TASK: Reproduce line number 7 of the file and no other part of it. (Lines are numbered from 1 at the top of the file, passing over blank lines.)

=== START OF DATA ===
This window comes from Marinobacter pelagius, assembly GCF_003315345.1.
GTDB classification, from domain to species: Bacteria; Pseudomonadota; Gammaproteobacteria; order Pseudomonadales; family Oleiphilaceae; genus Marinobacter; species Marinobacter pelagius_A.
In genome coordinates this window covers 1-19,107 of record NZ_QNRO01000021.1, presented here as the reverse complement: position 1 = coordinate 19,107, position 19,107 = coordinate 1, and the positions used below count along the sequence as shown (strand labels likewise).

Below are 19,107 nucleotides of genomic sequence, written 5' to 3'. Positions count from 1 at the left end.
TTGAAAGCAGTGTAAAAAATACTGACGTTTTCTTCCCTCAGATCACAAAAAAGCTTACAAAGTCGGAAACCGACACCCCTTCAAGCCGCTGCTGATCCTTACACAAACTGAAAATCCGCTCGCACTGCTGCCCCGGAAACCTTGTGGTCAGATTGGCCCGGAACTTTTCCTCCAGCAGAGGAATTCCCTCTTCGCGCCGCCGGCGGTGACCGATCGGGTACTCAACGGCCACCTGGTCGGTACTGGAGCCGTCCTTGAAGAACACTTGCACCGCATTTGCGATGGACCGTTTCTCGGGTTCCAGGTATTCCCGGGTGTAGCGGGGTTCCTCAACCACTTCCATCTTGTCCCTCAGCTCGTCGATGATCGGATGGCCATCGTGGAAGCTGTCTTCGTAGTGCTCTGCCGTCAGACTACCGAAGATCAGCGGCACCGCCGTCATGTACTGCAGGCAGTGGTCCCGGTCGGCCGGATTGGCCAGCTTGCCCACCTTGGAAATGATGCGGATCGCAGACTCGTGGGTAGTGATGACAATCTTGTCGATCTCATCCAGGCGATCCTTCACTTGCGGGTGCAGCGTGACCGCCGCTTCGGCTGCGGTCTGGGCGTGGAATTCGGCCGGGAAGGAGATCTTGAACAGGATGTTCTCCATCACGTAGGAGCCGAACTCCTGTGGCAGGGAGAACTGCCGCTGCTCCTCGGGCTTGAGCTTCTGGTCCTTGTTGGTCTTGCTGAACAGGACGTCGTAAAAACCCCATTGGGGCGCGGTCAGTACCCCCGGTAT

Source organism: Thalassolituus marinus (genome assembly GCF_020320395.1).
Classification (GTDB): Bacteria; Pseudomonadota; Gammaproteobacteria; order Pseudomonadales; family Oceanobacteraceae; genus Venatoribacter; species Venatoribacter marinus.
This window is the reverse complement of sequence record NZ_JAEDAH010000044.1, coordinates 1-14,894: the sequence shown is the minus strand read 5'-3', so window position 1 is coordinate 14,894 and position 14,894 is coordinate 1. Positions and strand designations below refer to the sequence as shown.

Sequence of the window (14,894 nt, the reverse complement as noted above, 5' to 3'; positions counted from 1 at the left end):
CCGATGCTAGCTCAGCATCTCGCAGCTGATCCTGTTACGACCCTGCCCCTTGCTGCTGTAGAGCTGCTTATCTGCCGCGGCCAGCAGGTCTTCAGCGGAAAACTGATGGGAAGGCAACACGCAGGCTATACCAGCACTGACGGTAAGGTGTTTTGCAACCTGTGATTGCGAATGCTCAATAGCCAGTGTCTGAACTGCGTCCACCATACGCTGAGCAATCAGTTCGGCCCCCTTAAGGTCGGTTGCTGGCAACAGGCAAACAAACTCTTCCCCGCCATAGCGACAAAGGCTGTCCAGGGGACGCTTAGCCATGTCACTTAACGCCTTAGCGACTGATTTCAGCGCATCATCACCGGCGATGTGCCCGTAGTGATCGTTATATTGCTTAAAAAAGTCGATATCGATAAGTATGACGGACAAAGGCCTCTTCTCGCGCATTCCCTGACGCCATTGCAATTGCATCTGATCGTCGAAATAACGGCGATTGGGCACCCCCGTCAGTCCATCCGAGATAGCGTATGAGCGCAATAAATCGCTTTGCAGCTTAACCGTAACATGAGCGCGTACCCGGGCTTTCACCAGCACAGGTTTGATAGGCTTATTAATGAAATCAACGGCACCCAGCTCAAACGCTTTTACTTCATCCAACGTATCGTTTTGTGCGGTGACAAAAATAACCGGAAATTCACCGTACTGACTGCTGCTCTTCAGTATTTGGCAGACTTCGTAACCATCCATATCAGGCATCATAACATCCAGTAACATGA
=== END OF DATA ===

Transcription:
Classification (GTDB): Bacteria; Pseudomonadota; Gammaproteobacteria; order Pseudomonadales; family Oceanobacteraceae; genus Venatoribacter; species Venatoribacter marinus.